Guiding The Way: The Use Of A Bioengineered Conduit Reduces Neuroma Formation And Associated Pain Behaviors
Erica Lee, MS, Bruce Enzmann, BS, Thomas Harris, MD, Alison Wong, MD, Sai Pinni, BS, Nicholas von Guionneau, MD, Ruchita Kothari, BS, Michael Lan, BME, Chenhu Qiu, BME, Anson Zhou, BME, Jaimie Shores, MD, Alban Latremoliere, MD, Lintao Qu, MD PhD, Ahmet Hoke, MD PhD, Hai-Quan Mao, PhD, Sami Tuffaha, MD.
Johns Hopkins University School of Medicine, Baltimore, MD, USA.
PURPOSE: Targeted muscle reinnervation (TMR) outcomes may be limited by axonal escape and consequential neuroma formation at the often size-mismatched coaptation. To overcome this concern, we developed a funnel-shaped conduit to mechanically guide regenerating axons across the coaptation and thereby prevent axonal escape. Given the limited capacity of the distal nerve stump to accept the axons regenerating from the larger proximal nerve, we incorporated chondroitin sulfate proteoglycans (CSPGs) within the lumen of the conduits to inhibit a proportion of the regenerating axons. We applied the funnel conduit with and without CSPGs in a TMR model to assess the impact on neuroma formation at the repair site.
METHODS: A conduit device composed of nonwoven poly-ε-caprolactone (PCL), was developed by electrospinning. The conduit walls prevent intraneural macrophage infiltration and inflammation, which limits scarring and fibrosis at the coaptation site. Within the conduit, CSPGs incorporated into a nanofiber hydrogel form an interpenetrating network. Using a TMR rodent hindlimb model, we tested the effects of this device on neuroma formation, axonal growth, muscle reinnervation, and pain behaviors. Our groups included: sham surgery (Positive Control), sciatic nerve transection without repair (Neuroma), and three TMR groups in which the sciatic nerve was coapted to the lateral gastrocnemius nerve - either with no conduit (TMR), an Empty Conduit without CSPGs, or a CSPG-Conduit. Pain behaviors were observed on a weekly basis until sacrifice.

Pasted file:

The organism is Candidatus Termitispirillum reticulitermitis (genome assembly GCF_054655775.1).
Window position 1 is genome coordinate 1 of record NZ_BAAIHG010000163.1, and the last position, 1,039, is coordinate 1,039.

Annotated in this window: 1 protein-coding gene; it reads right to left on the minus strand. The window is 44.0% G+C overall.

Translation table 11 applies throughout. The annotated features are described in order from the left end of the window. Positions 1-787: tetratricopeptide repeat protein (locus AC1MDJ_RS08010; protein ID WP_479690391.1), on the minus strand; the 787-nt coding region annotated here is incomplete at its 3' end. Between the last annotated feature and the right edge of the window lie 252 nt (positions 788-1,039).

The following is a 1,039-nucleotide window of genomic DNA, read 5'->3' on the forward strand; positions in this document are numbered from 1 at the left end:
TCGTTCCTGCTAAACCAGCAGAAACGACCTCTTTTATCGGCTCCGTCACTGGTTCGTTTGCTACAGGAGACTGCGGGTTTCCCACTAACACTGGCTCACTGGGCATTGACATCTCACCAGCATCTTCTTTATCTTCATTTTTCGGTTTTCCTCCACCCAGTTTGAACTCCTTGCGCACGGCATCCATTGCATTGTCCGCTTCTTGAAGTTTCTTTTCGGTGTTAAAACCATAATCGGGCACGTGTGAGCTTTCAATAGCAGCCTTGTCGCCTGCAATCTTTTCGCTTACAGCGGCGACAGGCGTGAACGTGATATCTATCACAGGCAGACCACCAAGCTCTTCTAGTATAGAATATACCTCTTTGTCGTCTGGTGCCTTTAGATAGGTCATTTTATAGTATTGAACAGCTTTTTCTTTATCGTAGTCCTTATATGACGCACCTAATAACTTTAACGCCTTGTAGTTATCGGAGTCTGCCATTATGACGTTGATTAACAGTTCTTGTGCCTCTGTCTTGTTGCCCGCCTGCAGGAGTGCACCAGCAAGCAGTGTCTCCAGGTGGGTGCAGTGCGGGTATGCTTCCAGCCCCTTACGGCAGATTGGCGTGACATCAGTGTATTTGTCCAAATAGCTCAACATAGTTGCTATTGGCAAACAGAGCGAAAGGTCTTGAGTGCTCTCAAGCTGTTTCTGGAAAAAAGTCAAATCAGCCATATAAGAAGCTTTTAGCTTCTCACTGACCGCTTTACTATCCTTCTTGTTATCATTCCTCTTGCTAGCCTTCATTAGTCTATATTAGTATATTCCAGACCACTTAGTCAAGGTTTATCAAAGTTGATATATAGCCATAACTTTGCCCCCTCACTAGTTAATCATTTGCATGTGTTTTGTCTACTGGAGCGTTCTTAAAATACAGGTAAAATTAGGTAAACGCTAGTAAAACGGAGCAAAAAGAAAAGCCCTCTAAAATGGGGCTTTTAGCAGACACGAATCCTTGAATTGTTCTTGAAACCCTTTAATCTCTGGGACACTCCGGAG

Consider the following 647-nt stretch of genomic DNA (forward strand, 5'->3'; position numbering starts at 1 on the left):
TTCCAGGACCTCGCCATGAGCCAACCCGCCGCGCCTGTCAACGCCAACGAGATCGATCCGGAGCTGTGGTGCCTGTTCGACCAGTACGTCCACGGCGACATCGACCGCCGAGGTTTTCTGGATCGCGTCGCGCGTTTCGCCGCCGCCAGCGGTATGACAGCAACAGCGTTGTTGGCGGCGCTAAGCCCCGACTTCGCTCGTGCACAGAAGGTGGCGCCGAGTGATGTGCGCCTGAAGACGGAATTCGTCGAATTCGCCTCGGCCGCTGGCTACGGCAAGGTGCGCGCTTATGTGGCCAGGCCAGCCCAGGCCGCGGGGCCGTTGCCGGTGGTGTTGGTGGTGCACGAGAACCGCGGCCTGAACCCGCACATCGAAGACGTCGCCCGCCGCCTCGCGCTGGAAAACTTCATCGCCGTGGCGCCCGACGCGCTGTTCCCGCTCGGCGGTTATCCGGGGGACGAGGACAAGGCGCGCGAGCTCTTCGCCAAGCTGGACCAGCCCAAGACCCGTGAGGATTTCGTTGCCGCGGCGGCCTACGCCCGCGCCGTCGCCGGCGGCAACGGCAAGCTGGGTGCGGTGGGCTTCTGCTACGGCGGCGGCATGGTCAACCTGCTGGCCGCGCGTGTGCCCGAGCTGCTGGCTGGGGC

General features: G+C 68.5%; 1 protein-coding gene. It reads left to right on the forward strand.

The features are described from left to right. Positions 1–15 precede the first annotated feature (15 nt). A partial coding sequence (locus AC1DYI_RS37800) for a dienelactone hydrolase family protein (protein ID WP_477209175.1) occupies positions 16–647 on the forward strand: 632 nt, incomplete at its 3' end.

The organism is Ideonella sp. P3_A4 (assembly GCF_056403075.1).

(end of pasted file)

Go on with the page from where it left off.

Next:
RESULTS: By week 23, behavioral responses to mechanical stimulation of the coaptation site were significantly lower in the CSPG-Conduit animals as compared to Empty Conduit (p<0.01), TMR (p<0.001), and Neuroma groups (p<0.0001), demonstrating successful prevention of neuroma formation at the coaptation site. This decline in pain responses in the CSPG-Conduit group is particularly seen after Week 12 when the majority of nerves have fully regenerated and the pain inherent to regeneration has diminished. At Week 23, Empty Conduit group pain scores were significantly lower than Neuroma scores (p<0.01), indicating benefit in using the conduit alone. Upon sacrifice, qualitative assessment of the coaptation site showed that the significant size mismatch between the sciatic nerve and the lateral gastrocnemius nerve resulted in neuroma formation in the TMR and Neuroma groups, while the use of the conduit resulted in tapered reinnervation of the sciatic nerve, demonstrating the effectiveness of this device in mechanically guiding axonal growth. No significant differences were observed between the Positive Control and CSPG-Conduit groups in gastrocnemius muscle mass, myofibril cross-sectional area, and neuromuscular junction reinnervation. However, the Positive Control group exhibited significantly greater gastrocnemius mass than the TMR and the Neuroma groups, suggesting better axonal guidance and muscle reinnervation was enabled by the conduit.
CONCLUSIONS: We introduce a novel engineered device in which mechanical guidance of axons is combined with inhibition of axonal regeneration to prevent neuroma formation. This conduit presents a biologically compatible means by which we could optimize postoperative care of extremity amputee patients.
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